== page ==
Press statement

UNAIDS and WHO welcome new findings that could provide an additional tool for HIV prevention for men who have sex with men

GENEVA, 23 November 2010––The Joint United Nations Programme on HIV/AIDS (UNAIDS) and the World Health Organization (WHO) welcome new research published today showing that an antiretroviral drug combination, taken daily as a prophylaxis, in conjunction with use of condoms, reduces the risk of HIV infection by an average of 43.8% for HIV-negative men and transgender women who have sex with men.  

UNAIDS and WHO congratulate the iPrEx study team for the exemplary conduct of this complex multi-site, multi-language trial.

Men who have sex with men are often marginalized, hard to reach, and have poor access to HIV prevention services. New data from 43 countries show that slightly more than half of such men benefit from HIV prevention programmes. In addition, nearly 80 countries criminalize same-sex relations.

“This positive result is going to give hope to millions of men who have sex with men and help them protect themselves and their loved ones,” said Michel Sidibé, UNAIDS Executive Director. “This new tool can be a valuable addition to current HIV prevention approaches and help bring about a prevention revolution.”

The iPrEx study enrolled 2499 men in six countries, primarily in South America. Volunteers who took a daily dose of tenofovir/emtricitabine (TDF/ FTC) as oral pre-exposure prophylaxis (PrEP) were less likely to become infected with HIV than those who took the placebo. Those who took the pill consistently had higher effectiveness in preventing HIV infection.

"The trial opens exciting new prospects. It shows that oral pre-exposure prophylaxis can reduce the risk of HIV infection in men who have sex with men. We look forward to further examining these data to consider how we can best use this tool to enhance HIV prevention when used in combination with other prevention such as condom promotion in this population at higher risk," said Dr Margaret Chan, WHO Director-General.

The results from the study constitute proof of concept of the safety and partial effectiveness of oral PrEP. This study also showed the potential effects of combination prevention approaches—combining consistent condom use, frequent HIV testing, counselling, and treatment of sexually transmitted infections with pre-exposure prophylaxis for maximum prevention gains.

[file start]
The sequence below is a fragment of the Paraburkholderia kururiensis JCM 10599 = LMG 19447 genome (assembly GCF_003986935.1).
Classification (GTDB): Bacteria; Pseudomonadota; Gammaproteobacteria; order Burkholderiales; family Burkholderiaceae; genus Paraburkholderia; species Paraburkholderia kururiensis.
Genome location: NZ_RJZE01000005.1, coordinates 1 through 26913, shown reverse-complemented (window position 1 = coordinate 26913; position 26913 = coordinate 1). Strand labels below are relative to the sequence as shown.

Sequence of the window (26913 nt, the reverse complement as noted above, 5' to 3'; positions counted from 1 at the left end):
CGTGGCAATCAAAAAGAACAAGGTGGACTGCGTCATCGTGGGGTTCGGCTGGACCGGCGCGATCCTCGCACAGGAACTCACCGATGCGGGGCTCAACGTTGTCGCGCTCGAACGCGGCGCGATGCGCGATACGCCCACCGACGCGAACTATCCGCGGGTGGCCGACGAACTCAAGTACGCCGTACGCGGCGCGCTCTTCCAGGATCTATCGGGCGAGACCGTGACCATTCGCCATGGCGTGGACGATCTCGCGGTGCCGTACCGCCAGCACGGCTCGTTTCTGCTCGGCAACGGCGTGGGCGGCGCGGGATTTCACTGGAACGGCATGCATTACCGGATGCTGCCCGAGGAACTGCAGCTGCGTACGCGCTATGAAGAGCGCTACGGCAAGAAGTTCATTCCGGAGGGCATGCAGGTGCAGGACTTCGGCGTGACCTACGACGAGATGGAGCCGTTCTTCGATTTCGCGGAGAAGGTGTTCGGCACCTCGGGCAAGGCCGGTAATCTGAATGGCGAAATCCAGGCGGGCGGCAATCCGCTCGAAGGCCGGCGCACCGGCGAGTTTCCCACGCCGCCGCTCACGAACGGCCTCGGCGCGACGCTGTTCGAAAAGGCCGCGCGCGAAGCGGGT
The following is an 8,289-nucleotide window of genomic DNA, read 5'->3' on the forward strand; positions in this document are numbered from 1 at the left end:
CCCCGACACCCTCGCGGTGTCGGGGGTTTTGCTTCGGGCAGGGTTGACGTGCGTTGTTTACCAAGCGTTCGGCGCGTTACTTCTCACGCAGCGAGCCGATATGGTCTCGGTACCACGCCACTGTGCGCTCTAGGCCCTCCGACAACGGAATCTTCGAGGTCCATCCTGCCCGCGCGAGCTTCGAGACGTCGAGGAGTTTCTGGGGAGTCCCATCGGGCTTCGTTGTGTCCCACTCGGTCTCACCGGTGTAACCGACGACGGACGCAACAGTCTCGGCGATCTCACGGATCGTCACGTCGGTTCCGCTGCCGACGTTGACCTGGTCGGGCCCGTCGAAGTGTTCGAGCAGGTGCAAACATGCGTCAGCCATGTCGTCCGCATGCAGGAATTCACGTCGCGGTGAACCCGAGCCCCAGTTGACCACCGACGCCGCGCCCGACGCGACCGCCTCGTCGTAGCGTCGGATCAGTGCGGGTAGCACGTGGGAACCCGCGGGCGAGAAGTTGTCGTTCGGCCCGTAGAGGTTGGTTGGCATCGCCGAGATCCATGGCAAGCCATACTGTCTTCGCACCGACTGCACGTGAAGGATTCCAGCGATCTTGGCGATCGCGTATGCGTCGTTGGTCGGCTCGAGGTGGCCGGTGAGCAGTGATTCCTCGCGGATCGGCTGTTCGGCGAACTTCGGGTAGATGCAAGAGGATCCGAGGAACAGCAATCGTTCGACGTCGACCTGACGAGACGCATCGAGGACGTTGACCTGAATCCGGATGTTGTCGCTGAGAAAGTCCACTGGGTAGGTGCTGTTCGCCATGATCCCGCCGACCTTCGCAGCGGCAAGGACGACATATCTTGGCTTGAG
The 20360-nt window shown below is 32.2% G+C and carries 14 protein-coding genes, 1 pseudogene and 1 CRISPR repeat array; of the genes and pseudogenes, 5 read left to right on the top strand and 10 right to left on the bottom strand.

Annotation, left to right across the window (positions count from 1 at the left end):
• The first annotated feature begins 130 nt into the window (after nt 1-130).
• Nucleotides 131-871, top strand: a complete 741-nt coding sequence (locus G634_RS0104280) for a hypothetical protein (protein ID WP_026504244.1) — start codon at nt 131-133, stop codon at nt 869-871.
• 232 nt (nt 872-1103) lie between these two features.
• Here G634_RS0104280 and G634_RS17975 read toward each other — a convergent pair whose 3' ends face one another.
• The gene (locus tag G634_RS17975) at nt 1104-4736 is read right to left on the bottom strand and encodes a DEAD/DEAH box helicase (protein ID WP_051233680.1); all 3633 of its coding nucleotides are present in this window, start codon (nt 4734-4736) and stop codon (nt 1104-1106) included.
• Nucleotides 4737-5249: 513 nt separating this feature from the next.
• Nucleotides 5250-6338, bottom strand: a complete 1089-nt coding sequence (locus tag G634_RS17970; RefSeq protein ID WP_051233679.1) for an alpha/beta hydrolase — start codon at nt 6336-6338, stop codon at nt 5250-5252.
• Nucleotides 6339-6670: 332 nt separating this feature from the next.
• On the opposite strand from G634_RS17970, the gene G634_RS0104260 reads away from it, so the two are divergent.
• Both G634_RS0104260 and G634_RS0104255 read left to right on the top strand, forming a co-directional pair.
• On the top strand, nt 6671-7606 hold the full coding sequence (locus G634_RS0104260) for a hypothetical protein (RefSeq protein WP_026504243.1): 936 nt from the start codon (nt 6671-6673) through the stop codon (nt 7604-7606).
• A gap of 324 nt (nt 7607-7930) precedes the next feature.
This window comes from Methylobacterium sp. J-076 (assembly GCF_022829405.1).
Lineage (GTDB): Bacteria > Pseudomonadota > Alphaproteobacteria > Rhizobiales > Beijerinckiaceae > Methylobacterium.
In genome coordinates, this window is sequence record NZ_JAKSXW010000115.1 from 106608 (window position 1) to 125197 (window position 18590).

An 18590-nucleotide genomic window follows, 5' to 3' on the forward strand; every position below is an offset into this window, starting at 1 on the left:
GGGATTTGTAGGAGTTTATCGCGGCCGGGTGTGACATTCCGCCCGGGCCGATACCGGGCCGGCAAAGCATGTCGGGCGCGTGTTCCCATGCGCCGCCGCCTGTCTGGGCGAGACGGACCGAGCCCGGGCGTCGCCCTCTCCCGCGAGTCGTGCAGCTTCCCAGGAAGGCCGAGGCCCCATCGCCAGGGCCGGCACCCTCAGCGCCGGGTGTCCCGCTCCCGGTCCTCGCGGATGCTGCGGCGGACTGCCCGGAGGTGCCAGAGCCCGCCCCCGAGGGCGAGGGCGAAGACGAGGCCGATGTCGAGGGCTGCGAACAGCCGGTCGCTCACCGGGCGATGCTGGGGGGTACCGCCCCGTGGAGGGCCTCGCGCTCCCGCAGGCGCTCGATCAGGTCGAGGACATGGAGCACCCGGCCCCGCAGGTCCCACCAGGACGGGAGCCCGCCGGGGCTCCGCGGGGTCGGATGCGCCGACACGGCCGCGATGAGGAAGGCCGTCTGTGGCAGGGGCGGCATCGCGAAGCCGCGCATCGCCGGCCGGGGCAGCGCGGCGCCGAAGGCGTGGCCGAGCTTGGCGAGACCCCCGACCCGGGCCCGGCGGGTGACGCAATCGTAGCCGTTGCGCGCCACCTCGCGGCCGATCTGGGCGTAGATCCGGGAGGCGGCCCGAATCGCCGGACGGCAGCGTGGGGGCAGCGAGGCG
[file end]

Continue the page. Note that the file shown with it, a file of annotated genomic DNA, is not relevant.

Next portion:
The announcement today complements results from the CAPRISA trial released earlier this year. That study found a vaginal microbicide gel containing tenofovir used before and after sex to be 39% effective in preventing new HIV infections in women.

The iPrEx trial is part of efforts to develop new HIV prevention options for people at risk of HIV exposure. In addition, on-going studies testing the use of similar drugs to prevent HIV infection will provide more safety and effectiveness data from diverse populations including heterosexual women, serodiscordant couples, and people who inject drugs.

UNAIDS and WHO strongly advocate combination prevention as the most effective strategy to reduce HIV transmission. This includes correct and consistent use of male and female condoms, delaying sexual debut, having fewer partners, avoiding penetrative sex, male circumcision, reducing stigma and discrimination, and the removal of punitive laws. The male latex condom is the single, most efficient, available technology to reduce the sexual transmission of HIV and other sexually transmitted infections. The iPrEx study findings provide hope that men who have sex with men may have an additional means to protect themselves against HIV in addition to condoms.

UNAIDS and WHO will work with the study team and convene experts and key stakeholders to assess implications of these results for potential safe and effective delivery of PrEP as an additional HIV prevention tool for men who have sex with men. Close clinical evaluation, regular HIV testing, counselling to support pill-taking behaviour and safer sex, and safety monitoring are likely to be key components of effective PrEP programming.

The trial team at each study site will now provide access to the drug combination to all study participants, including those in the placebo group. This is in line with published good participatory practice guidelines and ethical standards for biomedical HIV prevention trials. UNAIDS and WHO welcome the efforts of the study teams to gather information on what implementation strategies for safe and appropriate PrEP work best.

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